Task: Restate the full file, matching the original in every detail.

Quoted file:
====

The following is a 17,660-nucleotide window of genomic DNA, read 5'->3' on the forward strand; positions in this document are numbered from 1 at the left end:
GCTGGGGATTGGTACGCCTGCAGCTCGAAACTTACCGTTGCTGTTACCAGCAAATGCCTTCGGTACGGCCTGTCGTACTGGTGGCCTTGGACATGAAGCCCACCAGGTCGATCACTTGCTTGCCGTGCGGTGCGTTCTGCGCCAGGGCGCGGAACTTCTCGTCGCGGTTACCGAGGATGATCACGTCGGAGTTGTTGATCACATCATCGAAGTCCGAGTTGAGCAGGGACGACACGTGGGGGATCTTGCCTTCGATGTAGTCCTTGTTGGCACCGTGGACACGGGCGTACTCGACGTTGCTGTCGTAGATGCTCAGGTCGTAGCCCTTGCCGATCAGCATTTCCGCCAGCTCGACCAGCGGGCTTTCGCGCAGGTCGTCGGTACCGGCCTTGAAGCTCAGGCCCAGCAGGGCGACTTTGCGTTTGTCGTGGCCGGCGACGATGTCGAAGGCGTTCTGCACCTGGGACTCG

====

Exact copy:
The following is a 17,660-nucleotide window of genomic DNA, read 5'->3' on the forward strand; positions in this document are numbered from 1 at the left end:
GCTGGGGATTGGTACGCCTGCAGCTCGAAACTTACCGTTGCTGTTACCAGCAAATGCCTTCGGTACGGCCTGTCGTACTGGTGGCCTTGGACATGAAGCCCACCAGGTCGATCACTTGCTTGCCGTGCGGTGCGTTCTGCGCCAGGGCGCGGAACTTCTCGTCGCGGTTACCGAGGATGATCACGTCGGAGTTGTTGATCACATCATCGAAGTCCGAGTTGAGCAGGGACGACACGTGGGGGATCTTGCCTTCGATGTAGTCCTTGTTGGCACCGTGGACACGGGCGTACTCGACGTTGCTGTCGTAGATGCTCAGGTCGTAGCCCTTGCCGATCAGCATTTCCGCCAGCTCGACCAGCGGGCTTTCGCGCAGGTCGTCGGTACCGGCCTTGAAGCTCAGGCCCAGCAGGGCGACTTTGCGTTTGTCGTGGCCGGCGACGATGTCGAAGGCGTTCTGCACCTGGGACTCG